pounds 1.29 for 500g; 89p for 300g

Marks & Sparks can always be relied on to produce food that pleases the palate of the most discerning foodie, and this sauce was well received by the panel. Susan Beckett and Michael Bateman both noted the "nice, juicy, fresh texture of real tomatoes", but, as with nearly all the sauces, they found it a bit too sweet. According to Stefan Stern, "the colour and consistency are just right", while Veen Rama approved of "the clusters of fresh-looking tomato pieces". Antonio Carluccio commented: "I like the appearance of this sauce, but they've overdone the herbs a bit." Both Pauline Nicol and Veen Rama considered the oregano "a little overpowering" for their tastes, but these were trifling quibbles in a sauce that was universally voted the best.


pounds 1.49 for 350g

Over this product our panel was divided - as, indeed, was the sauce itself. The oil hovered over the tomato like a rainbow film, giving the whole a resemblance to tomato curry. This, apparently, is because it does not use stabilisers. It has a rich colour and, the panel felt, a "very decent" aroma. Loyd Grossman has introduced this range into most high- street supermarkets and is targeting it at "food lovers who are not prepared to compromise on quality". His face beams out from the front of every jar (a bit off-putting, but this didn't affect the marking!). On the whole, this sauce was well received. Our two food experts were a little critical; Michael Bateman liked the sensation of cooked tomato but disliked the "garlicky, oily, salty flavour". Antonio Carluccio conceded that it had "a little more life than some of the others", but felt the balance of herbs and spices wasn't quite right.


pounds 1.59 for 400g

Prima is not as widely available as other sauces in the Dolmio range, but it is their premium product, using the best ingredients and so a little more expensive than Dolmio Original.

Antonio Carluccio was overwhelmed by the prominence of garlic, which he felt gave the sauce an unnatural flavour, while Pauline Nicol commented: "It tastes like garlic paste thickened with cornflour." Most of the panel disliked the flavour of this sauce, which they considered "manufactured", but they enjoyed the aroma. The smell, however, was deceptive: the herbs did not taste nearly as strong as they smelt and the product left an unpleasant aftertaste. This could have been because the sauce is primarily designed to be used with meat and the fat of the meat would counteract the acidity in the sauce.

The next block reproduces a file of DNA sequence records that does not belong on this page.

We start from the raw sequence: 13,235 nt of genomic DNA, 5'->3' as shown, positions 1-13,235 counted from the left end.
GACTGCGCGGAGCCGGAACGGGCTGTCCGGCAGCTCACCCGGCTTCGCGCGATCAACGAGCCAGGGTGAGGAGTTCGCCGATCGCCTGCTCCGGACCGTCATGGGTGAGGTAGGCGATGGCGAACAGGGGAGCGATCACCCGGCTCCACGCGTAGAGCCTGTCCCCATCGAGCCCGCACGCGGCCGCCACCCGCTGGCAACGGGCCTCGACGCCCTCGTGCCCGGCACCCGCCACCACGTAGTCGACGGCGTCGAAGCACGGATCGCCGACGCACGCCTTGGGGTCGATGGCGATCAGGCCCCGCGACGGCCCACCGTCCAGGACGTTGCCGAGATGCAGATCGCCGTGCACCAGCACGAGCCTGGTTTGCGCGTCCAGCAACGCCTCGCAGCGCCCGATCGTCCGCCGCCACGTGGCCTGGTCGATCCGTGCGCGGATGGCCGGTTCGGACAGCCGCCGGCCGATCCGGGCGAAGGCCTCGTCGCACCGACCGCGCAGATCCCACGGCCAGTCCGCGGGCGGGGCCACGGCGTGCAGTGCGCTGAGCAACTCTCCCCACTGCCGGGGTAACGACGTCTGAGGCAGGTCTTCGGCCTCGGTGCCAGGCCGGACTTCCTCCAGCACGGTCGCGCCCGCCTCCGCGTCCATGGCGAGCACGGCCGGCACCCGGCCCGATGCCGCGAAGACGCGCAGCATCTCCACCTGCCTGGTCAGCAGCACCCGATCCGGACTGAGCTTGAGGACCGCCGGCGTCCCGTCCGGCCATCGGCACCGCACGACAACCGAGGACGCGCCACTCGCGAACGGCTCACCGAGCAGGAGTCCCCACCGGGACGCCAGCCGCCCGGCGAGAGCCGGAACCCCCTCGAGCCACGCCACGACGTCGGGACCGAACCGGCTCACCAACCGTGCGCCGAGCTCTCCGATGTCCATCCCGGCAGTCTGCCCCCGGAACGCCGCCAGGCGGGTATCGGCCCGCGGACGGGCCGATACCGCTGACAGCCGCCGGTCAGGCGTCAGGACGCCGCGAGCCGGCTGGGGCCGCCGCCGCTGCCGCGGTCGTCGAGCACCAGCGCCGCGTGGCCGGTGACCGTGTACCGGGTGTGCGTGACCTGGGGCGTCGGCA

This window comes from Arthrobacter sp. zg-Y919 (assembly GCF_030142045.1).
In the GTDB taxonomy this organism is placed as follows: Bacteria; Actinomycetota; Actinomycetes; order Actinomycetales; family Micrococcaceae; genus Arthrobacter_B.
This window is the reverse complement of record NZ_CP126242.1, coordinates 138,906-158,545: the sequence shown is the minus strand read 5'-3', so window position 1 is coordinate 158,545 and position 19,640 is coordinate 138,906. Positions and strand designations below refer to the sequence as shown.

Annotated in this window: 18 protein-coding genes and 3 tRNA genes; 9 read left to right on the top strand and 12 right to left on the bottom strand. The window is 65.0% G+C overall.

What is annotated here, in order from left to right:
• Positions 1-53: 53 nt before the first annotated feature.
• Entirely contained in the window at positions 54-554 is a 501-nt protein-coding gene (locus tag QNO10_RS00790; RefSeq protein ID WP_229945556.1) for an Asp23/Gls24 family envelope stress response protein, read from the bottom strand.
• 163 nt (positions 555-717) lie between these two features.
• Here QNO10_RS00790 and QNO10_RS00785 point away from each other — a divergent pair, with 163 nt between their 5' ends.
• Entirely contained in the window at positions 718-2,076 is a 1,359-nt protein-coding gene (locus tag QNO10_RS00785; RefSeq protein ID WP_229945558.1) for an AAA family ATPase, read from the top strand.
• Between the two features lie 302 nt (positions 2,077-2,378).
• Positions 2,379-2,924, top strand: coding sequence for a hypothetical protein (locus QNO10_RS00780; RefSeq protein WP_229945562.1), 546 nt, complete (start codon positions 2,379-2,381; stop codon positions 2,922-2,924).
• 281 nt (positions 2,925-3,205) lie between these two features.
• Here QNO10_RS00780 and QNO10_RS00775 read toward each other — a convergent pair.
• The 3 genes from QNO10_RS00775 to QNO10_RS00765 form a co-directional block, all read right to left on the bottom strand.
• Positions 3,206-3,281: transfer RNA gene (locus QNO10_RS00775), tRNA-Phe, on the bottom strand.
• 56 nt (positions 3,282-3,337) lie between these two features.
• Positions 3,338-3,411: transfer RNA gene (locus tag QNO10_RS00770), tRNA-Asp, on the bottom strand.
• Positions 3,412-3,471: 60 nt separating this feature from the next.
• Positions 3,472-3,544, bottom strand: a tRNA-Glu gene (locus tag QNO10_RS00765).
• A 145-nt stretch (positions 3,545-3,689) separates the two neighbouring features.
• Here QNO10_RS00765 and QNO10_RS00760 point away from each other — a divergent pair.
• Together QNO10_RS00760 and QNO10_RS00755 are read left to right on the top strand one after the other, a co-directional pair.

pounds 2.95 for 280g; sampled for interest but not judged competitively against the rest

Panellist Antonio Carluccio's own sauce was the most expensive, and could not be compared like for like with the others. For that special meal, however, it was highly recommended by all. Pauline Nicol rated it "streets ahead of the rest". The others agreed, but Susan Beckett did find the presence of tomato skins "a little off-putting" - though she would happily have dipped her way through the whole jar with huge chunks of fresh foccacia if the others had not intervened. Veen Rama commented on the "pleasant consistency and evidence of fresh tomato" and was very surprised it came from a jar. Stefan Stern, who had been very disappointed with all the other offerings, commented: "It looks like tomato, smells like tomato and tastes overwhelmingly of tomato!"


Ragu, Dolmio Prima and Loyd Grossman pasta sauces can all be purchased at major high-street supermarkets. Marks & Spencer, Tesco and Sainsbury's own brands are available at their branches nationwide. Antonio Carluccio's Peperonchino al Pomodoro sauce can be bought at Carluccio's, Neal Street, Covent Garden, London WC2, and in good delicatessens throughout the country (telephone 0171-240 1487 for local stockists).